Q&A: The Return of a Rejuvenated Sum 41
In the summer of 2014, Sum 41 leader Deryck Whibley almost died. After years of alcohol abuse, the frontman’s liver and kidney collapsed, leaving him in the hospital and under heavy sedation for a week. When Whibley awoke, he was frail and soon aware that picking up a bottle again could be fatal.
With a new lease on life, Whibley made it clear that he wanted to get better and he wanted to get back to writing and performing. This wouldn’t be an easy feat, however. After his hospitalization, Whibley could barely walk, his motor skills were severely frayed and guitar playing was something he’d have to re-learn. Over time, though, he got better and the reality of Sum 41 returning began to really take shape.
By the summer of 2015, Whibley and his Sum 41 mates – Tom Thacker (guitar), Cone McCaslin (bass) and Frank Zummo (drums) – were determined to make a big impression at the Alternative Press Music Awards. Cue the return of the band’s original guitarist, Dave “Brownsound” Baksh. A well kept secret, this appearance by Baksh wasn’t going to be a one-off – it marked the official return of a friend that helped Whibley bring Sum 41 up the pop punk mountain.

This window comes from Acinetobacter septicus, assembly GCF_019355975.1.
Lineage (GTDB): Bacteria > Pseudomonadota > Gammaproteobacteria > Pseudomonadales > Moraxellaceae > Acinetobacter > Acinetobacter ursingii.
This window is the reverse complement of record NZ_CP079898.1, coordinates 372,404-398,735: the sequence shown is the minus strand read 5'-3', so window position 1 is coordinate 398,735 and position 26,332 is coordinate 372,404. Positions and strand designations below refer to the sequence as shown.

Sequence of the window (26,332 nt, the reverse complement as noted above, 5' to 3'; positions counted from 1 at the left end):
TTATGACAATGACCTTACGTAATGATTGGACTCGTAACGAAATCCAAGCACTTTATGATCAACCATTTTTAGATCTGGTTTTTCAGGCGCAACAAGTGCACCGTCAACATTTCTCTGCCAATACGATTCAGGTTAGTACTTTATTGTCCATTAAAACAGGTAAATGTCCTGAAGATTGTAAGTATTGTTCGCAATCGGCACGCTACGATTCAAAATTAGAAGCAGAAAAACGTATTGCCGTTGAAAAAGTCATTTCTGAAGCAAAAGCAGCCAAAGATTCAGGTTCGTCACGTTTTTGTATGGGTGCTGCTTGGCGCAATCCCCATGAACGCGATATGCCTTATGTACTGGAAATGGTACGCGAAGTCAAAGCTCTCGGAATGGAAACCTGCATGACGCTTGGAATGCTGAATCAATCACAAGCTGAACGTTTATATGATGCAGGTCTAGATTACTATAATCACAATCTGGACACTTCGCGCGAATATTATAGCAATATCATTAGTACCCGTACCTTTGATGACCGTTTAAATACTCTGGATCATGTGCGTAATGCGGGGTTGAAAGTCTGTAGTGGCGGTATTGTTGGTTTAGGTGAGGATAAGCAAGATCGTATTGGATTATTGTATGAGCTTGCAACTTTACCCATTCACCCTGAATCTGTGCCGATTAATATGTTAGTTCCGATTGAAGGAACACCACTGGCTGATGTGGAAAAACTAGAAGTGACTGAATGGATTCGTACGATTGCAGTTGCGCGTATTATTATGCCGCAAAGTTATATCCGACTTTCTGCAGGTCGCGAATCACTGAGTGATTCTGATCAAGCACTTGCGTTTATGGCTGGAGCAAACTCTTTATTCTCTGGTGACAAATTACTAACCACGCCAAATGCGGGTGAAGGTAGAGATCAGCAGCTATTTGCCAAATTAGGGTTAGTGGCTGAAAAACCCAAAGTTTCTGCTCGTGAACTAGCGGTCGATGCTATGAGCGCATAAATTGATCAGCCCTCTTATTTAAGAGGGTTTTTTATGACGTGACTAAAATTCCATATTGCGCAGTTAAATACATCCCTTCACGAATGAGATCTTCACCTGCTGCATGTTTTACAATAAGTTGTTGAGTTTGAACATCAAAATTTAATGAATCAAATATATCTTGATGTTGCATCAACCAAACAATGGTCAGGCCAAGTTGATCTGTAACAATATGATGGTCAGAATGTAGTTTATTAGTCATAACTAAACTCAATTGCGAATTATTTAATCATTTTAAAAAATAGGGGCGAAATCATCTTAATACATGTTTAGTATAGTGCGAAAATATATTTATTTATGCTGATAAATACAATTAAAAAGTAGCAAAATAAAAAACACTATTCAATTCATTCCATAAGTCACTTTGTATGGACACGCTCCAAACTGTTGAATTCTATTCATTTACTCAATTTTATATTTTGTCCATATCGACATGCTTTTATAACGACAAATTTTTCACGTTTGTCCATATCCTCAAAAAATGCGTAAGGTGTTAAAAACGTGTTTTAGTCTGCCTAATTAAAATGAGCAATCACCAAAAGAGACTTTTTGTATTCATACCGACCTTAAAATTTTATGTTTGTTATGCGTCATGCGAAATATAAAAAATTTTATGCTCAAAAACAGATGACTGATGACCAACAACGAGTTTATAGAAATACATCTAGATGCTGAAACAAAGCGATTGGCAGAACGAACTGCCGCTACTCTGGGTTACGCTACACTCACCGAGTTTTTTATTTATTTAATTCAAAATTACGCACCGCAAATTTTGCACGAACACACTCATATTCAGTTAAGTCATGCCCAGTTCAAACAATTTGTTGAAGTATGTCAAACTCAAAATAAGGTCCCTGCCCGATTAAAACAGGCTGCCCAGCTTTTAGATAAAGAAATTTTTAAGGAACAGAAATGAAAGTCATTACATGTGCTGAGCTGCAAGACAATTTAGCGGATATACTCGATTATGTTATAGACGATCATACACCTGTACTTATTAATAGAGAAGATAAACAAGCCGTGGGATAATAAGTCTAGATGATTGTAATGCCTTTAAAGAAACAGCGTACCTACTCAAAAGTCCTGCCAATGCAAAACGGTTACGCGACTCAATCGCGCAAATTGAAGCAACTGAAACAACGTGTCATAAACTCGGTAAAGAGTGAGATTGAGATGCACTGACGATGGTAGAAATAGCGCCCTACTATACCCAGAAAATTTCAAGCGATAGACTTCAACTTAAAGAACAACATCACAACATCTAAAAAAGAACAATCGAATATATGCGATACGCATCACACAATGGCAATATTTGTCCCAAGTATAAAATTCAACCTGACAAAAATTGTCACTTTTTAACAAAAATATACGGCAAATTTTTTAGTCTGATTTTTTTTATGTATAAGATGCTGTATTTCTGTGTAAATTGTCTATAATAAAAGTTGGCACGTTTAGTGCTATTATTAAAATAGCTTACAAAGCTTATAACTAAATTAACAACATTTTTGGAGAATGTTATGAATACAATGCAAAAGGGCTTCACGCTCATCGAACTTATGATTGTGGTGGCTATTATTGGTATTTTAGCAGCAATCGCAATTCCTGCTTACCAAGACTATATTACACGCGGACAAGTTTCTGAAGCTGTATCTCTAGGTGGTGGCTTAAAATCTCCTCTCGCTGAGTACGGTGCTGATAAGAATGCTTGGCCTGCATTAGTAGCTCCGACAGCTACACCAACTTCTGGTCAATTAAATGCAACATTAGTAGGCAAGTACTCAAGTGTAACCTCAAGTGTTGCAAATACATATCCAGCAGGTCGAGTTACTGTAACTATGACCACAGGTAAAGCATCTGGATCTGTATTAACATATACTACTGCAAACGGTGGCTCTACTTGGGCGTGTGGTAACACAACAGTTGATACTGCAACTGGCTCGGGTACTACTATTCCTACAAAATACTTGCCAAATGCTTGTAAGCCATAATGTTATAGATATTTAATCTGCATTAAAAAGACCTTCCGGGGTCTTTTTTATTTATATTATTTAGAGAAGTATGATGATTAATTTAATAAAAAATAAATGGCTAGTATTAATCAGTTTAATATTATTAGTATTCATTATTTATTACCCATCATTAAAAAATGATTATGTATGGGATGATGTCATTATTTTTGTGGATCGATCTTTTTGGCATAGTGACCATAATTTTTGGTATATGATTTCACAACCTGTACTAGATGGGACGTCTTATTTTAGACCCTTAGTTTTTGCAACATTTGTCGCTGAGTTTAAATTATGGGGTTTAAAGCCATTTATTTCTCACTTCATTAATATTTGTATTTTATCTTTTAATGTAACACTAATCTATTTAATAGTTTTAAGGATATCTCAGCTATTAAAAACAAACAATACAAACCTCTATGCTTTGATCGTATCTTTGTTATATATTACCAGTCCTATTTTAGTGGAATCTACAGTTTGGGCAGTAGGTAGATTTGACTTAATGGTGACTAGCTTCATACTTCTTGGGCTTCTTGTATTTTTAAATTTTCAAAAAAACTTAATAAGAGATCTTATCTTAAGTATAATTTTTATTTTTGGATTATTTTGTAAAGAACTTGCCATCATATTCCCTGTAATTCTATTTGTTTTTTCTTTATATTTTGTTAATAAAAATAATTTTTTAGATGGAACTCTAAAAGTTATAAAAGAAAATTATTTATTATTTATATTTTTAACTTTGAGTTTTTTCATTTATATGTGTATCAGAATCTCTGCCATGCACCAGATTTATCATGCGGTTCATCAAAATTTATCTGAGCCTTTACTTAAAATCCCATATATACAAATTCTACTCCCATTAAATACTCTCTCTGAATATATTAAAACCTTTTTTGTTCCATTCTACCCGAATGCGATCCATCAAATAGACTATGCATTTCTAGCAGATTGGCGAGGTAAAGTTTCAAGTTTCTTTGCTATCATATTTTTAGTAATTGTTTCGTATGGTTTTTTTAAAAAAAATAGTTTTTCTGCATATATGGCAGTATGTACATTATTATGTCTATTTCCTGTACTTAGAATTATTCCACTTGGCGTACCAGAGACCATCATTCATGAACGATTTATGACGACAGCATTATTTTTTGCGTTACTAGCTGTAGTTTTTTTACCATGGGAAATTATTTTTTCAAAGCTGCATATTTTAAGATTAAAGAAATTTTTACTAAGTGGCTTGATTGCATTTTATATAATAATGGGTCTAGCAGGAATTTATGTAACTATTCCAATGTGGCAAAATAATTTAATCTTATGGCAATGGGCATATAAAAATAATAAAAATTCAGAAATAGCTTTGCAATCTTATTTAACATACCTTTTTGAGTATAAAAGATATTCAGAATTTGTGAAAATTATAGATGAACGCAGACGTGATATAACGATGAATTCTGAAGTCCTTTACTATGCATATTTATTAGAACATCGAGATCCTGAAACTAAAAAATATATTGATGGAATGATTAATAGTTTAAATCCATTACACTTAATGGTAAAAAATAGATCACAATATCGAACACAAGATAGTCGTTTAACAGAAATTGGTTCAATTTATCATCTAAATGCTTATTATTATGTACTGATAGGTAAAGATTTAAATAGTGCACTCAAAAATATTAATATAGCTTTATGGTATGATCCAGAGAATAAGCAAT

It was later revealed that the two never really had a giant fall out, as Baksh exited Sum 41 in 2006 primarily just to take a breath. But now, he’s back on the scene and couldn’t be any more excited.
Sum 41’s new album, 13 Voices, comes out October 7 through Hopeless Records and Sony. And, if the three songs to surface from the album thus far – “War,” “Fake My Own Death” and “God Save Us All (Death to Pop)” – are a true indication of Sum 41’s current direction, then the band has definitely written a solid new chapter for their story.
Riffyou.com recently caught up with Baksh to discuss his return to Sum 41, the creation of 13 Voices and how he reacted to Whibley’s near-death experience.
RY: Congratulations on 13 Voices! What type of a statement do you feel Sum 41 is making with this album?
Dave: “I think the statement from us on 13 Voices is similar [to past albums] but the hunger and outlook are different. We wrote a record that takes the sound of Sum 41 one step further in regards to the songwriting and how it hits the speakers. This record sounds like us, [but] we’ve got new things to write about and new sounds to try and incorporate. As far as hunger, we’ve had four years off and are chomping at the bit to see our old fans and new fans at the shows.”
RY: This is your first album back with the band. For you, what was it like to get back into the fold, both in the studio and on stage?